The painters are here.
The government is providing the paint and paying for painters. It’s an effort to put some “eyewash” on parts of Havana Vieja and Havana Centro. It’s all to make the city more appealing for the tourists, although many of the buildings are still in dire need of structural repair
I got caught peering down this long dark corridor from the sidewalk. He was sitting across the narrow street trying to sell some clothes. All he said was “come with me” or some such Spanish phrase. I followed him down the corridor until it opened up into a courtyard. He pointed to one of the doors at the top of the two sets of stairs and said “my house”. He wanted to show me where he lived, although we did not enter his dwelling. I also saw where his neighbors lived below and beside him, behind the maze of walls and doors that defined their own living space.
I never got his name.
The cold hard truth is:
At least 7 adults use this toilet and shower stall.
There is no water here.
They carry their own water to bathe.
They carry their own water to flush.
Actually, most residents use a five gallon bucket in their own space and then use the toilet as no more than a hole in the ground.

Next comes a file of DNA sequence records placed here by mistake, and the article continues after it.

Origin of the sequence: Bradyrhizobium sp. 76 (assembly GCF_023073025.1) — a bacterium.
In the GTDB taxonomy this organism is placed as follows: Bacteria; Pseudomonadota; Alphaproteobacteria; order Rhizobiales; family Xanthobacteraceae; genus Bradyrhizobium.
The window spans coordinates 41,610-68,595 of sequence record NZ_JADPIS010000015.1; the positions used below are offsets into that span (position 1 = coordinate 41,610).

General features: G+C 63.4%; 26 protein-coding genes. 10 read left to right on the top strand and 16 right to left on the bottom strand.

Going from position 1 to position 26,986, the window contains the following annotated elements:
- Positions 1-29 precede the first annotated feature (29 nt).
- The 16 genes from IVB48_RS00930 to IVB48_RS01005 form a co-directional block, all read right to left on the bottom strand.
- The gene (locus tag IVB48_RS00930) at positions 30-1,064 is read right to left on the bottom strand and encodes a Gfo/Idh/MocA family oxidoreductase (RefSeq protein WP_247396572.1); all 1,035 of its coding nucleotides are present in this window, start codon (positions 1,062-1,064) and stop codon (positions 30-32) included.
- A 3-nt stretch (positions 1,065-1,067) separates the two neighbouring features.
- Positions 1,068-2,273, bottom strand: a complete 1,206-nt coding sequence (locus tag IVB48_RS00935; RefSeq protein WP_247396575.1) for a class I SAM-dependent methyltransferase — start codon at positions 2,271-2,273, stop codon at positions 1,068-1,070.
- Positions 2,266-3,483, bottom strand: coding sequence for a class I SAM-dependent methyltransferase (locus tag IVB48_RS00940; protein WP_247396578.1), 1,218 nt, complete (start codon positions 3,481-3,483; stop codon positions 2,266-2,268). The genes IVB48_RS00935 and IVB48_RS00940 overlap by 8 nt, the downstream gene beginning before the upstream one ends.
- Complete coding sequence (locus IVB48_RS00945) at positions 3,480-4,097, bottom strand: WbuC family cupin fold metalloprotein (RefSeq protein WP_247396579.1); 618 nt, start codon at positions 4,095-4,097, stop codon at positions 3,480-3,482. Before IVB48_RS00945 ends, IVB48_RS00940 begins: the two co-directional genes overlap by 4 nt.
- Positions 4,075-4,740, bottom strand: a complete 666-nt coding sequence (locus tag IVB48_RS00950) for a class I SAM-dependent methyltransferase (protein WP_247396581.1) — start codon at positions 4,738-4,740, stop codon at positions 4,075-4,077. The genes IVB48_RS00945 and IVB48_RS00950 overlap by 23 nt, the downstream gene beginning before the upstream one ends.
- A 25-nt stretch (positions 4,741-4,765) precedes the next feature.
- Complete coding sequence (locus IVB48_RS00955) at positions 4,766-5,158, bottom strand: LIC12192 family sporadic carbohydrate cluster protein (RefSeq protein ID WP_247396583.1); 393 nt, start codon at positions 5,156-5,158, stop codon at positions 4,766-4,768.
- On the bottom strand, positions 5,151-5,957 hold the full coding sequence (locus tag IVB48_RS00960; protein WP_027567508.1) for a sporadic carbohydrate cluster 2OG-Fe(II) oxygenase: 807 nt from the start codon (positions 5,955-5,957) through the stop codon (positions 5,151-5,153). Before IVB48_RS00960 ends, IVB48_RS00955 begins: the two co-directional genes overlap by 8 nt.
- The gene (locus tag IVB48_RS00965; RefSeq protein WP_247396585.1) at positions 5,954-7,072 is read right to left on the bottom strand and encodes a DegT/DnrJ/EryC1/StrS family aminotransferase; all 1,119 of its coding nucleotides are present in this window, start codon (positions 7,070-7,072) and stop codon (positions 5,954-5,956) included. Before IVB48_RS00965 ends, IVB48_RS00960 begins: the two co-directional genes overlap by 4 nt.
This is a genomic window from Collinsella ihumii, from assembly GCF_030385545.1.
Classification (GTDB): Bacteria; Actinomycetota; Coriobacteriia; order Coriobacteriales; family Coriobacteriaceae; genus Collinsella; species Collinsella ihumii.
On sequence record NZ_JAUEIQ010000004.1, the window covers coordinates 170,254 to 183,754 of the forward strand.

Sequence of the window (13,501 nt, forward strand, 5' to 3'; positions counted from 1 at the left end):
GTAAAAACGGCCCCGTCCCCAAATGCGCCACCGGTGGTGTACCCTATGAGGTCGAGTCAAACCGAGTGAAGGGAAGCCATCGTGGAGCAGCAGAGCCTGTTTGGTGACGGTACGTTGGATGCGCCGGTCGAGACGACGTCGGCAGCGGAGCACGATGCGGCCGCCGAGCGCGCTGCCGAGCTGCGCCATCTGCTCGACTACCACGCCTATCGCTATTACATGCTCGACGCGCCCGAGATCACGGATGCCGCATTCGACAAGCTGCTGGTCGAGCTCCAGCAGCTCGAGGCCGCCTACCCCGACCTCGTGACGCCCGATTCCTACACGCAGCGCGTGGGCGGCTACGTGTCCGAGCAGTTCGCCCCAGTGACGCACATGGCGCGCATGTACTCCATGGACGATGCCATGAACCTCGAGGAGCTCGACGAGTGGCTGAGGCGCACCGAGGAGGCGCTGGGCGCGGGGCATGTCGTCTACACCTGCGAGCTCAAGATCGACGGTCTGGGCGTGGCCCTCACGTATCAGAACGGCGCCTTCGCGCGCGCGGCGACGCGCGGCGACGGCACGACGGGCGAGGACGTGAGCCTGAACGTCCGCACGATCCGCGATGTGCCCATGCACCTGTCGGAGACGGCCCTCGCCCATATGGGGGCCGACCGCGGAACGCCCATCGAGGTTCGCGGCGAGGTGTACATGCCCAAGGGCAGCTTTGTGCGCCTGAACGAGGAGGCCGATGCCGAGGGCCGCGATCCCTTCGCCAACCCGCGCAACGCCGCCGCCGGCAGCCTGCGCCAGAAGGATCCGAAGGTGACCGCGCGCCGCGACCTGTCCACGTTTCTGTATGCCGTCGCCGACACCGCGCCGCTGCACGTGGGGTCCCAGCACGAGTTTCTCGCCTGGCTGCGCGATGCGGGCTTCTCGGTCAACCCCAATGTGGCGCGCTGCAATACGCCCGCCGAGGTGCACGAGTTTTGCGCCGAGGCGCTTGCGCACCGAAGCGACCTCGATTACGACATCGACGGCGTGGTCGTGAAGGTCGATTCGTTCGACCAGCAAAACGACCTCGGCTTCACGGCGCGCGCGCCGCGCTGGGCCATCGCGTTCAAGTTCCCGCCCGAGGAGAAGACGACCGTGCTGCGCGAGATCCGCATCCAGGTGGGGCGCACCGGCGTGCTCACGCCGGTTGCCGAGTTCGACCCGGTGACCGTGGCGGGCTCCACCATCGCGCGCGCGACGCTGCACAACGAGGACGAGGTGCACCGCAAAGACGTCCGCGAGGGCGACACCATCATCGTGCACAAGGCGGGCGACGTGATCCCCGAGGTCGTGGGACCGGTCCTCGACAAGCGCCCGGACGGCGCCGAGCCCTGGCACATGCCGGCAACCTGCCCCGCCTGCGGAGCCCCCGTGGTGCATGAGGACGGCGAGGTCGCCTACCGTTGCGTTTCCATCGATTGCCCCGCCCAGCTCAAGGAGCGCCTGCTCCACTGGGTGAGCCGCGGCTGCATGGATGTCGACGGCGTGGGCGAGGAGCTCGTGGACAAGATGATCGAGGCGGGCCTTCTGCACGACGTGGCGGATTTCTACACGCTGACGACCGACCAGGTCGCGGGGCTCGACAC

Eriberto is 56 years old and works as a laborer. He earns the equivalent of about 14 USD/ month.
Eriberto and his wife live in a space created by dividing Regla’s space horizontally and making two rooms out of one. To enter Eriberto’s home one has to climb stairs that look more like a ship’s ladder. The trick is to enter on your knees because the doorway is only one meter high. In fact, one has to start crawling even before reaching the top of the stairs.
Eriberto makes it look easy. It’s not.
The ceiling height is only about six feet.
Here one can see the top half of what used to be a huge window.
Well worn flooring.
Tanya is 45 years old. She and Michel live next to Regla. Neither has a job. The only work in old Havana is in the tourist industry and one needs connections to get hired.
Michel lugs drinking water to the third floor for Tanya and some of their neighbors.
Their Kitchen area.
Some of their possessions.
A table and a bed.
Cheap cigarettes and cheap rum help pass the days.
Regla is 83 years old and lives alone.
The same broken and dirty marble staircase leads to her home a few doors away from Ondina.
Regla greets me at the door.
She lives in one room with no running water. The large blue barrel is filled with a hose at night when people pump water from the street. The water is used to bathe and to flush the toilet.
The kitchen does have a gas burner to cook on, but Regla has to pay the gas bill every month.
Everything she owns is in this one room.
One thing most cannot do without is a fan to keep the stagnant, sweltering air moving.